According to eagle-eyed researchers, North Korea has been supplied a new internet connection via TransTeleCom, a Russian-owned telecommunications company, to compliment a connection run by China Unicom since 2010. Armed with another connection, experts told The Washington Post that “North Korean Internet users could expect a higher international bandwidth capacity and greater resilience to attacks.”
Over the weekend, the U.S. Cyber Command conducted an operation against the Reconnaissance General Bureau, North Korea’s military spy agency, by using denial-of-service attacks to cut off internet access for North Korean users. The new Russian connection went online shortly thereafter:
Martyn Williams, an expert on North Korean technology who first reported on the new connection at the website 38 North, wrote that “relying on one Internet provider has always left North Korea in a precarious situation.” In 2014, after a cyberattack on Sony Pictures that was widely attributed to North Korea, the country suddenly lost its connection to the Internet, an incident many suspected of being a U.S. retaliation.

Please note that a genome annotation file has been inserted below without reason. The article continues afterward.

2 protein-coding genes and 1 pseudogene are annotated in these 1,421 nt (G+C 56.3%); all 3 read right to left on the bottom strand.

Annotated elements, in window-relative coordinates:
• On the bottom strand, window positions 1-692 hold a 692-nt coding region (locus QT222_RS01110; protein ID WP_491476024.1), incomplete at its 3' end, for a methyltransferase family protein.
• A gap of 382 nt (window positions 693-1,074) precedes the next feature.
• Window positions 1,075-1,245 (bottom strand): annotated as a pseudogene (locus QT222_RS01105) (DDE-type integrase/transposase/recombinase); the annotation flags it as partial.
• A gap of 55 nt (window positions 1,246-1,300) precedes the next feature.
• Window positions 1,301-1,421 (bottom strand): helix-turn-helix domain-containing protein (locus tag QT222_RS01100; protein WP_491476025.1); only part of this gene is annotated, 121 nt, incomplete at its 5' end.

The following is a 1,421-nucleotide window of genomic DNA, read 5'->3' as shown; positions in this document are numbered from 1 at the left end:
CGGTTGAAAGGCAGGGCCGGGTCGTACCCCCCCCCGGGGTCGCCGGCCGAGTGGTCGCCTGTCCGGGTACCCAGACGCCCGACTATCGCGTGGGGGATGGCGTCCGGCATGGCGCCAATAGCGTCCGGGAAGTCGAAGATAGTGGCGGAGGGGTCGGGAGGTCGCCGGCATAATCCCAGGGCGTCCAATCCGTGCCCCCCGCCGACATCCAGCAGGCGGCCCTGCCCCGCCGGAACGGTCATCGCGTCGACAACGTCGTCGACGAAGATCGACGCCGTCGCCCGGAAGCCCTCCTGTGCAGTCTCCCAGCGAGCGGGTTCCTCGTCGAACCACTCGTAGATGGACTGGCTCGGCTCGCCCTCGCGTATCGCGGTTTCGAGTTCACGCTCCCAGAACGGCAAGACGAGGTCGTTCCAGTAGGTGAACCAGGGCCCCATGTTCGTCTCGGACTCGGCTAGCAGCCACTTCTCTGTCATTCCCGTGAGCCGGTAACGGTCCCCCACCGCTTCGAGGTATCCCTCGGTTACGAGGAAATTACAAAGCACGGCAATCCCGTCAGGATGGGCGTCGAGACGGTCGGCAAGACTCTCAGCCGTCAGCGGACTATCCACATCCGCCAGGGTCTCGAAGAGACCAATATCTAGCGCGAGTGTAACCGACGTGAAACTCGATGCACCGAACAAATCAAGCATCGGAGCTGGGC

TransTeleCom is part of a massive Russian state-owned infrastructure and transport company whose former head, Vladimir Yakunin, was a former KGB agent with close ties to Vladimir Putin. Yakunin has also been censured by the U.S. government.
A spokesman for TransTeleCom said that the company had a long history with North Korea, including an agreement with that country’s own state-owned telecommunications arm.
U.S. officials said that this was another example of Russia quietly undermining sanctions as China put increased pressure on North Korea.
(Via Washington Post)